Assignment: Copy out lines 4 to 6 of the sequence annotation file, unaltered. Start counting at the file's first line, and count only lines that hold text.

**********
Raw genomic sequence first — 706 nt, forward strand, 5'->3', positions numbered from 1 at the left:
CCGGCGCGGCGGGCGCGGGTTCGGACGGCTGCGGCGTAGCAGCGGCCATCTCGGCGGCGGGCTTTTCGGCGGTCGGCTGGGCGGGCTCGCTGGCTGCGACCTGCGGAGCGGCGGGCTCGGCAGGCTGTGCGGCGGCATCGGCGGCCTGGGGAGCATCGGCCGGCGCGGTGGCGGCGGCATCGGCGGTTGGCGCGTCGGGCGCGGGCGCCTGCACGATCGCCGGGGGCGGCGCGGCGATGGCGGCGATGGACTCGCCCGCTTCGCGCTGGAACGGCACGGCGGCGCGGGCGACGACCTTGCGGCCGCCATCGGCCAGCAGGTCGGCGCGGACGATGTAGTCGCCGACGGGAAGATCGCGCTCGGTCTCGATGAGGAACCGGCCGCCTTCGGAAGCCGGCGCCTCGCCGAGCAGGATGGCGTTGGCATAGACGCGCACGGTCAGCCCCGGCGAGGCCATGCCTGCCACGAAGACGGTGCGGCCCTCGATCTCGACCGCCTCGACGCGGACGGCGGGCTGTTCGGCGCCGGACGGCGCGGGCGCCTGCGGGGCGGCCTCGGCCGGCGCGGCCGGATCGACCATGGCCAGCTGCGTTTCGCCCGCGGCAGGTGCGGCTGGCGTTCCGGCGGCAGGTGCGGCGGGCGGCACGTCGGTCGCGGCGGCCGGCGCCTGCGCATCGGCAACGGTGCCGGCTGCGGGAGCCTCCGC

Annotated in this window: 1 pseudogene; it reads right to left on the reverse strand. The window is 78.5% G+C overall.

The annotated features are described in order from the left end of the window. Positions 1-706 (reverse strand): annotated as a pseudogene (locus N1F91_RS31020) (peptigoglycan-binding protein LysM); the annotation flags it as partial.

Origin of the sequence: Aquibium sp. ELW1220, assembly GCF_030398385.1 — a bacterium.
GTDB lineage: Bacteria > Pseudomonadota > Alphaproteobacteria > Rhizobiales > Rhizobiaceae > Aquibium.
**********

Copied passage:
The annotated features are described in order from the left end of the window. Positions 1-706 (reverse strand): annotated as a pseudogene (locus N1F91_RS31020) (peptigoglycan-binding protein LysM); the annotation flags it as partial.

Origin of the sequence: Aquibium sp. ELW1220, assembly GCF_030398385.1 — a bacterium.
GTDB lineage: Bacteria > Pseudomonadota > Alphaproteobacteria > Rhizobiales > Rhizobiaceae > Aquibium.